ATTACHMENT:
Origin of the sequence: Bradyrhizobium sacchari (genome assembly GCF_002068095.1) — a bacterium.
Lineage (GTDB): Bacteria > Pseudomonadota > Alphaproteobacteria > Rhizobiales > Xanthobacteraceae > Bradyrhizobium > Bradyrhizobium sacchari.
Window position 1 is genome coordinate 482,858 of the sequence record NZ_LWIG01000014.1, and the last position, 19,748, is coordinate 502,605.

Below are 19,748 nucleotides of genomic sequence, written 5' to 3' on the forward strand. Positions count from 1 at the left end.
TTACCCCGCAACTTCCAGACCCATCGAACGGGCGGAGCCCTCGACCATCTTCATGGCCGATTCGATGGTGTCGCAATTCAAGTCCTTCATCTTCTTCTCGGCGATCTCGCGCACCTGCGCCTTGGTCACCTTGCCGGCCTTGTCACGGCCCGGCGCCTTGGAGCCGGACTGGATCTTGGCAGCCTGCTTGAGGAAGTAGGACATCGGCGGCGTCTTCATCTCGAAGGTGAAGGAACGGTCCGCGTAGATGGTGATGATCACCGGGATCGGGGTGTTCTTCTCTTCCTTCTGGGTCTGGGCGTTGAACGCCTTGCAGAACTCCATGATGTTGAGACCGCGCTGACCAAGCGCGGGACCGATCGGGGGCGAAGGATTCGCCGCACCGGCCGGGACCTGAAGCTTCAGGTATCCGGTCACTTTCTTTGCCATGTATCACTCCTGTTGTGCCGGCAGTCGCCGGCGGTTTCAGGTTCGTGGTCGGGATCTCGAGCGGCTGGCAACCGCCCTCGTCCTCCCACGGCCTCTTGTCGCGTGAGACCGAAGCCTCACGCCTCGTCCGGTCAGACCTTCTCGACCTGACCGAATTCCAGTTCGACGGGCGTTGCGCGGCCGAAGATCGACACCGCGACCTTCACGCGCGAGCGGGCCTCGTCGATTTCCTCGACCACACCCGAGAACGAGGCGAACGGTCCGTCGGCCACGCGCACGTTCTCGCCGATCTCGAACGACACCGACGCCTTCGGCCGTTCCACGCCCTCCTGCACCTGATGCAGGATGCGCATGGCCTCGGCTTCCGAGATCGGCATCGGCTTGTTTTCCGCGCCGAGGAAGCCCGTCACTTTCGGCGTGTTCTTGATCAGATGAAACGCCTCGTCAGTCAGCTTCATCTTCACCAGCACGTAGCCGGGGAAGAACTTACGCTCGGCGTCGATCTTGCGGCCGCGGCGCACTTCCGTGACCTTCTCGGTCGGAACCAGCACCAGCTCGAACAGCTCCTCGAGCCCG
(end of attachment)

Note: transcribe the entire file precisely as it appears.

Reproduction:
Origin of the sequence: Bradyrhizobium sacchari (genome assembly GCF_002068095.1) — a bacterium.
Lineage (GTDB): Bacteria > Pseudomonadota > Alphaproteobacteria > Rhizobiales > Xanthobacteraceae > Bradyrhizobium > Bradyrhizobium sacchari.
Window position 1 is genome coordinate 482,858 of the sequence record NZ_LWIG01000014.1, and the last position, 19,748, is coordinate 502,605.

Below are 19,748 nucleotides of genomic sequence, written 5' to 3' on the forward strand. Positions count from 1 at the left end.
TTACCCCGCAACTTCCAGACCCATCGAACGGGCGGAGCCCTCGACCATCTTCATGGCCGATTCGATGGTGTCGCAATTCAAGTCCTTCATCTTCTTCTCGGCGATCTCGCGCACCTGCGCCTTGGTCACCTTGCCGGCCTTGTCACGGCCCGGCGCCTTGGAGCCGGACTGGATCTTGGCAGCCTGCTTGAGGAAGTAGGACATCGGCGGCGTCTTCATCTCGAAGGTGAAGGAACGGTCCGCGTAGATGGTGATGATCACCGGGATCGGGGTGTTCTTCTCTTCCTTCTGGGTCTGGGCGTTGAACGCCTTGCAGAACTCCATGATGTTGAGACCGCGCTGACCAAGCGCGGGACCGATCGGGGGCGAAGGATTCGCCGCACCGGCCGGGACCTGAAGCTTCAGGTATCCGGTCACTTTCTTTGCCATGTATCACTCCTGTTGTGCCGGCAGTCGCCGGCGGTTTCAGGTTCGTGGTCGGGATCTCGAGCGGCTGGCAACCGCCCTCGTCCTCCCACGGCCTCTTGTCGCGTGAGACCGAAGCCTCACGCCTCGTCCGGTCAGACCTTCTCGACCTGACCGAATTCCAGTTCGACGGGCGTTGCGCGGCCGAAGATCGACACCGCGACCTTCACGCGCGAGCGGGCCTCGTCGATTTCCTCGACCACACCCGAGAACGAGGCGAACGGTCCGTCGGCCACGCGCACGTTCTCGCCGATCTCGAACGACACCGACGCCTTCGGCCGTTCCACGCCCTCCTGCACCTGATGCAGGATGCGCATGGCCTCGGCTTCCGAGATCGGCATCGGCTTGTTTTCCGCGCCGAGGAAGCCCGTCACTTTCGGCGTGTTCTTGATCAGATGAAACGCCTCGTCAGTCAGCTTCATCTTCACCAGCACGTAGCCGGGGAAGAACTTACGCTCGGCGTCGATCTTGCGGCCGCGGCGCACTTCCGTGACCTTCTCGGTCGGAACCAGCACCAGCTCGAACAGCTCCTCGAGCCCG